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Our holdings include hundreds of glass and film negatives/transparencies that we've scanned ourselves; in addition, many other photos on this site were extracted from reference images (high-resolution tiffs) in the Library of Congress research archive. (To query the database click here.) They are adjusted, restored and reworked by your webmaster in accordance with his aesthetic sensibilities before being downsized and turned into the jpegs you see here. All of these images (including "derivative works") are protected by copyright laws of the United States and other jurisdictions and may not be sold, reproduced or otherwise used for commercial purposes without permission.

© 2019 SHORPY INC.

[REV 25-NOV-2014]

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Boys of Steel: 1941

Boys of Steel: 1941

        "Those icicles have been known to kill people!"

January 1941. "Houses and Pittsburgh Crucible Steel Company in Midland, Pennsylvania." Medium format negative by Jack Delano. View full size.

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The smell of money

I grew up just down the road from Midland. Almost all of the men in my family worked at Crucible Steel.

We used to write our names in the orange dust on the hood of the car.

Whenever someone would say anything about the smell of sulfur in the air, my granddad would say, “That’s the smell of money.”

Winter Wonderland

That kid on the left looks like an Eadweard Muybridge subject. Ah, youth!

I frequently wonder

How they heated those clapboard houses with leaky sash windows?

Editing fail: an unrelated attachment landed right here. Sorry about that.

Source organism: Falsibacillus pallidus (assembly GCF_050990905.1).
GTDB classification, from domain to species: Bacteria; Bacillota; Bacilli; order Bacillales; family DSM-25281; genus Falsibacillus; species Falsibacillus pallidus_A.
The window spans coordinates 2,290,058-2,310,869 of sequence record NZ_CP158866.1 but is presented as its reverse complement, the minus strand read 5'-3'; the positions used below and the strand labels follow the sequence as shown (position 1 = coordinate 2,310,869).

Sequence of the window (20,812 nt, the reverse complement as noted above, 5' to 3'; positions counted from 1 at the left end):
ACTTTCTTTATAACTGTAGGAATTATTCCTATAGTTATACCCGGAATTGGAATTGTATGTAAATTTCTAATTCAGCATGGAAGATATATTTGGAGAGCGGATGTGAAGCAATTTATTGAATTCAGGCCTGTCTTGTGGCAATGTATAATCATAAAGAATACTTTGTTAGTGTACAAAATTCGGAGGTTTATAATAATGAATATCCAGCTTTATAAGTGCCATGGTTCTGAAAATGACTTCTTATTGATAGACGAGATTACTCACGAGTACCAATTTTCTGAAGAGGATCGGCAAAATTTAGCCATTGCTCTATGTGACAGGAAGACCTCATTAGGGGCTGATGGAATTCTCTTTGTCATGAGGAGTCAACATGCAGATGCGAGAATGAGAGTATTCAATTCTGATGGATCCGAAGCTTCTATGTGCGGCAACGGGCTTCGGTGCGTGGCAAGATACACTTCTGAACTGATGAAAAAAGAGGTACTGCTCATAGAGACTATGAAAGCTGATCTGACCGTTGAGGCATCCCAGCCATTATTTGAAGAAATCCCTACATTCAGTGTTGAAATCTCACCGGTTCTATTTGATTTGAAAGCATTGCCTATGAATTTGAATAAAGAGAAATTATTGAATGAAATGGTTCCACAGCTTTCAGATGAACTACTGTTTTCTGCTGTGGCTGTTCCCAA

Or did they just burn as much coal as they could afford and otherwise live with the draughts?

Brush the snow off the seat

Getting that roadster going on a winter morning wouldn't be that much fun, though given the lack of a license plate, I suppose it didn't get out much. Then again, it does have air in the tires.

Notice the snow on the porch roof across the street, but none whatsoever on the roofs of the houses. Insulation? What's that?

What the photo can't show

These kids are actually walking to School, uphill, backwards and in the Snow, just like Grandma and Grandpa did.

I used to wonder why Midland had a red tint.

Just coming into town with a load of limestone for the mill one day in the early seventies when one of the valves on top of a blast furnace let go. You talk about spectacular! A volcanic plume of red ore dust erupted first punctuated by a huge blast of fire when the carbon monoxide ignited. It was jet engine noisy while it lasted then it abruptly stopped. No emergency sirens, no whistles calling out danger. Move along, nothing to see here, move along. I found out why Midland had that red tint though.

From Anthracite to Atoms

The Beaver Valley Nuclear Power Station lies just across the Ohio River from Midland. If you've ever flown into Pittsburgh and noticed two cooling towers about 30 miles northwest of the airport, you were very near Midland.

Today, instead of coal smoke, you're likely to see white clouds of steam rising into the sky.

Smock Alert

Nice clean air! Give Trump some more time to make it like this again.

In Hiding

I'm just waiting for Scut Farkus and his crummy little toady, Grover Dill, to jump out from behind the car.

SHORPY OLD PHOTO ARCHIVE | History in HD is a vintage photo archive featuring thousands of high-definition images from the 1850s to 1960s. (Available as fine-art prints from the Shorpy Archive.) The site is named after Shorpy Higginbotham, a teenage coal miner who lived 100 years ago.

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